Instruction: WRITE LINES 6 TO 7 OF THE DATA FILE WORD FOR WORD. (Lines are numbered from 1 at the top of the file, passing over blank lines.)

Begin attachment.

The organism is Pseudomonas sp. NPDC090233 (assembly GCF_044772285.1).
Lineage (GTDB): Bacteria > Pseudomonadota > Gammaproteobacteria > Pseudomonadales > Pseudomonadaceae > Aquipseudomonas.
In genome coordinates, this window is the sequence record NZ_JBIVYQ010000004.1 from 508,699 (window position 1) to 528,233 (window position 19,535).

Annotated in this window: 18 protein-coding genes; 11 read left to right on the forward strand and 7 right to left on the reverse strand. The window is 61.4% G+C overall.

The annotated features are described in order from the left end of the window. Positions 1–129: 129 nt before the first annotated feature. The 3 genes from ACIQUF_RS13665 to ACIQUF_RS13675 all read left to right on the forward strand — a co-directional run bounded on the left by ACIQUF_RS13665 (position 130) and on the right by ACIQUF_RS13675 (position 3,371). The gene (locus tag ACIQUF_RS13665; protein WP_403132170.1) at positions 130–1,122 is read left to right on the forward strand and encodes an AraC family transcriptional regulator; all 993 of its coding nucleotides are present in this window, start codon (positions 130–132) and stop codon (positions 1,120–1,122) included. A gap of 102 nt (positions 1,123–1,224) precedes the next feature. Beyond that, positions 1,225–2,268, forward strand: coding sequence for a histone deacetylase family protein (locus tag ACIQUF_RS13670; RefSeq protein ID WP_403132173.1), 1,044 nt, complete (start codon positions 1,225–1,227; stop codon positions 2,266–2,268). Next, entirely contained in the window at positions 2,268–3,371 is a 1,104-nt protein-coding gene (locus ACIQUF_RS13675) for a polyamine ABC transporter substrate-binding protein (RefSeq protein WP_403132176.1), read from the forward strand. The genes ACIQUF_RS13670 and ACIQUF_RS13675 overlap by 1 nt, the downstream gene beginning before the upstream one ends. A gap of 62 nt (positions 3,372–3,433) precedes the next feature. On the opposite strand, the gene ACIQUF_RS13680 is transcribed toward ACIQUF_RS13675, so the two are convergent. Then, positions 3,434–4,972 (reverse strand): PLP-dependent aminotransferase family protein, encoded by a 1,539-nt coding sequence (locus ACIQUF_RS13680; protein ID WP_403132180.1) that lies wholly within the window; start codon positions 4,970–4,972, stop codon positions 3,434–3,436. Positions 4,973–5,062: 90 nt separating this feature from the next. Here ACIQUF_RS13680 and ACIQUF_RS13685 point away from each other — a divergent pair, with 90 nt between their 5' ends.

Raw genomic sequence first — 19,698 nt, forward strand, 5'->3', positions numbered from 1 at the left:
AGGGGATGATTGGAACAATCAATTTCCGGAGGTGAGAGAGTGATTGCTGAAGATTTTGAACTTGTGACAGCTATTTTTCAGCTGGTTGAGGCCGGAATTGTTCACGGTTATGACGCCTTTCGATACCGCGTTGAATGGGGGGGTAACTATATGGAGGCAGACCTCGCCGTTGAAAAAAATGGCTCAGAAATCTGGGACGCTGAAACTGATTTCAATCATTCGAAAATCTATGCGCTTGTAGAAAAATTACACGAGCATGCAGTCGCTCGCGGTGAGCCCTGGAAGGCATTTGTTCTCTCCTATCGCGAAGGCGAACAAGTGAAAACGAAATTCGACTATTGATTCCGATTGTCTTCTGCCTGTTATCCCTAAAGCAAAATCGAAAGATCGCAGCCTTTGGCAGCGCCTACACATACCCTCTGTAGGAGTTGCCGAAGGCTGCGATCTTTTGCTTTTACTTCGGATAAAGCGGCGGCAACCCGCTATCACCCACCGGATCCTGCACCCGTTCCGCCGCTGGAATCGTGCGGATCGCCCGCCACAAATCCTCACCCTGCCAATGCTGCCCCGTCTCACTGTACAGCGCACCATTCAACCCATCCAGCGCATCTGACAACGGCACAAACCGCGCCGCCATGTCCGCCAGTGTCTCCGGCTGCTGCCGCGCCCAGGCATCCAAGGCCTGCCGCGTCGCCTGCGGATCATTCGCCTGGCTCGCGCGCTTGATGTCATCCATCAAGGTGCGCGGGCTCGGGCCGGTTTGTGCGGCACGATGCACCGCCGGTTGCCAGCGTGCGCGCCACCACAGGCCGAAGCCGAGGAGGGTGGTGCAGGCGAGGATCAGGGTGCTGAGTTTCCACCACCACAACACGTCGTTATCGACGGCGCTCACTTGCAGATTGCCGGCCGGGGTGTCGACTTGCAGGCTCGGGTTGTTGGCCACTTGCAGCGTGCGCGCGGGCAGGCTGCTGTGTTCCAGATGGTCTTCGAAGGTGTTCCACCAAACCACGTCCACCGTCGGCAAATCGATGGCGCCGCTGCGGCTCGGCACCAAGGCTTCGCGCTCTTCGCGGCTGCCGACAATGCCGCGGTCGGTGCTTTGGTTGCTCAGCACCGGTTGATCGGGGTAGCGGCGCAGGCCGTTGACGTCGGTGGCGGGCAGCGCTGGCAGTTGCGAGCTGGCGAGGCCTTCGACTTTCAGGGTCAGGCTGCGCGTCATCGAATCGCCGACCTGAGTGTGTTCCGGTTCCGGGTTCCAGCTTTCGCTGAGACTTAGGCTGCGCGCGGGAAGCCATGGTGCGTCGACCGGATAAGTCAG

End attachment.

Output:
Raw genomic sequence first — 19,698 nt, forward strand, 5'->3', positions numbered from 1 at the left:
AGGGGATGATTGGAACAATCAATTTCCGGAGGTGAGAGAGTGATTGCTGAAGATTTTGAACTTGTGACAGCTATTTTTCAGCTGGTTGAGGCCGGAATTGTTCACGGTTATGACGCCTTTCGATACCGCGTTGAATGGGGGGGTAACTATATGGAGGCAGACCTCGCCGTTGAAAAAAATGGCTCAGAAATCTGGGACGCTGAAACTGATTTCAATCATTCGAAAATCTATGCGCTTGTAGAAAAATTACACGAGCATGCAGTCGCTCGCGGTGAGCCCTGGAAGGCATTTGTTCTCTCCTATCGCGAAGGCGAACAAGTGAAAACGAAATTCGACTATTGATTCCGATTGTCTTCTGCCTGTTATCCCTAAAGCAAAATCGAAAGATCGCAGCCTTTGGCAGCGCCTACACATACCCTCTGTAGGAGTTGCCGAAGGCTGCGATCTTTTGCTTTTACTTCGGATAAAGCGGCGGCAACCCGCTATCACCCACCGGATCCTGCACCCGTTCCGCCGCTGGAATCGTGCGGATCGCCCGCCACAAATCCTCACCCTGCCAATGCTGCCCCGTCTCACTGTACAGCGCACCATTCAACCCATCCAGCGCATCTGACAACGGCACAAACCGCGCCGCCATGTCCGCCAGTGTCTCCGGCTGCTGCCGCGCCCAGGCATCCAAGGCCTGCCGCGTCGCCTGCGGATCATTCGCCTGGCTCGCGCGCTTGATGTCATCCATCAAGGTGCGCGGGCTCGGGCCGGTTTGTGCGGCACGATGCACCGCCGGTTGCCAGCGTGCGCGCCACCACAGGCCGAAGCCGAGGAGGGTGGTGCAGGCGAGGATCAGGGTGCTGAGTTTCCACCACCACAACACGTCGTTATCGACGGCGCTCACTTGCAGATTGCCGGCCGGGGTGTCGACTTGCAGGCTCGGGTTGTTGGCCACTTGCAGCGTGCGCGCGGGCAGGCTGCTGTGTTCCAGATGGTCTTCGAAGGTGTTCCACCAAACCACGTCCACCGTCGGCAAATCGATGGCGCCGCTGCGGCTCGGCACCAAGGCTTCGCGCTCTTCGCGGCTGCCGACAATGCCGCGGTCGGTGCTTTGGTTGCTCAGCACCGGTTGATCGGGGTAGCGGCGCAGGCCGTTGACGTCGGTGGCGGGCAGCGCTGGCAGTTGCGAGCTGGCGAGGCCTTCGACTTTCAGGGTCAGGCTGCGCGTCATCGAATCGCCGACCTGAGTGTGTTCCGGTTCCGGGTTCCAGCTTTCGCTGAGACTTAGGCTGCGCGCGGGAAGCCATGGTGCGTCGACCGGATAAGTCAG